ECDC assessment

The spread of the Zika virus epidemic in the Americas is likely to continue as the vectors (Aedes aegypti and Aedes albopictus mosquitoes) are widely distributed there. The likelihood of travel-related cases in the EU is increasing. A detailed risk assessment is available here. As neither treatment nor vaccines are available, prevention is based on personal protection measures. Pregnant women should consider postponing non-essential travel to Zika-affected areas. 

Table 1. Countries and territories with reported confirmed autochthonous cases of Zika virus infection in the past three months, as of 9 September 2016  

Countries affected in past 3 months Areas (non-tropical countries only) Type of transmission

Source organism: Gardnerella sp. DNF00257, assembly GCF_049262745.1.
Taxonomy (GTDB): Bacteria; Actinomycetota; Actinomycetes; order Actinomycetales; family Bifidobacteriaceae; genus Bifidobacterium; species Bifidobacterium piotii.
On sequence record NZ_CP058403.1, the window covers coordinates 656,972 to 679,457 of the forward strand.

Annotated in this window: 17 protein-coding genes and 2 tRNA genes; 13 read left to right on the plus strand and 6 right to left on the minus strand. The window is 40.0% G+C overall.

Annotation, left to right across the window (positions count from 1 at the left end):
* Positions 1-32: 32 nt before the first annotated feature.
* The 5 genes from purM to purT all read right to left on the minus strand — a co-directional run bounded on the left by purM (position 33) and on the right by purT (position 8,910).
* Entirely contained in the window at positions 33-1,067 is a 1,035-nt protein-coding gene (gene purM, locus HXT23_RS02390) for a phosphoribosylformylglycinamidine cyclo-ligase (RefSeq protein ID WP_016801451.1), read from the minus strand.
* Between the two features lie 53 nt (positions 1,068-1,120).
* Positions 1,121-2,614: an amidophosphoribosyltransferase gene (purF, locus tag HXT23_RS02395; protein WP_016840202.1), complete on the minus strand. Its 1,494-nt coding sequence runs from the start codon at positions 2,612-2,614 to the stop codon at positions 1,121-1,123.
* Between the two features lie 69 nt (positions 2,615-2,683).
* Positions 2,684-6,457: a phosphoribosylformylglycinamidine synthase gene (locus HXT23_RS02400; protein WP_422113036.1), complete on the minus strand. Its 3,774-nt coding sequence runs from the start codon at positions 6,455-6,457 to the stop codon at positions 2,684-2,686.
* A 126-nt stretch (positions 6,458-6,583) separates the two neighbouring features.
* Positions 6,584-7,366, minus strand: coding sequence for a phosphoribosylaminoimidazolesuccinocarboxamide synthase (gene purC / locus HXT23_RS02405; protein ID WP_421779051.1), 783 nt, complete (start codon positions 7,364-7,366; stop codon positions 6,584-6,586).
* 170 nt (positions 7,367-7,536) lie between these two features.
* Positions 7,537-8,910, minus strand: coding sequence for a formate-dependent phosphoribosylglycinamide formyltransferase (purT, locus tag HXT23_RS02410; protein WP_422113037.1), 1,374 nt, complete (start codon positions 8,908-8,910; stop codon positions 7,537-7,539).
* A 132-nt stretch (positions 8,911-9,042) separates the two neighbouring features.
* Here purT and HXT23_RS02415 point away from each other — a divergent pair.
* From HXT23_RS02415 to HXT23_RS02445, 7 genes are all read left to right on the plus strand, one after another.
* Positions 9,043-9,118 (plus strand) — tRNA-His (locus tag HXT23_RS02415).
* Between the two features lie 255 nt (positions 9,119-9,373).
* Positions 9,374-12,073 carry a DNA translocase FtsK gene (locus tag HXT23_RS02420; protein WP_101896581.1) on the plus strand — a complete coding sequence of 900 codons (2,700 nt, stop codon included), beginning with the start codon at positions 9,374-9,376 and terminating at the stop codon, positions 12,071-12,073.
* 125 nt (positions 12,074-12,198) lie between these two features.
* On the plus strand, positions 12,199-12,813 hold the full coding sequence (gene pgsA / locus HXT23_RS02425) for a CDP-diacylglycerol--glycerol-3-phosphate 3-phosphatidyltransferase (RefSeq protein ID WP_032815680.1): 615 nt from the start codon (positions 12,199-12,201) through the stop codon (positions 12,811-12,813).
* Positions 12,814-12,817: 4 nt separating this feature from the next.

American Samoa   Widespread transmission
Argentina Tucumán Province Widespread transmission
Barbados   Widespread transmission
Belize   Widespread transmission
Bolivia   Widespread transmission
Bonaire   Widespread transmission
Brazil   Widespread transmission
Cape Verde   Widespread transmission
Colombia   Widespread transmission
Costa Rica   Widespread transmission
Curaçao   Widespread transmission
Dominica   Widespread transmission
Ecuador   Widespread transmission
El Salvador   Widespread transmission
Fiji   Widespread transmission
French Guiana   Widespread transmission
Guadeloupe   Widespread transmission
Guatemala   Widespread transmission
Haiti   Widespread transmission
Honduras   Widespread transmission
Jamaica   Widespread transmission
Martinique   Widespread transmission
Mexico   Widespread transmission
Micronesia, Federated States of   Widespread transmission
Nicaragua   Widespread transmission
Panama   Widespread transmission
Paraguay   Widespread transmission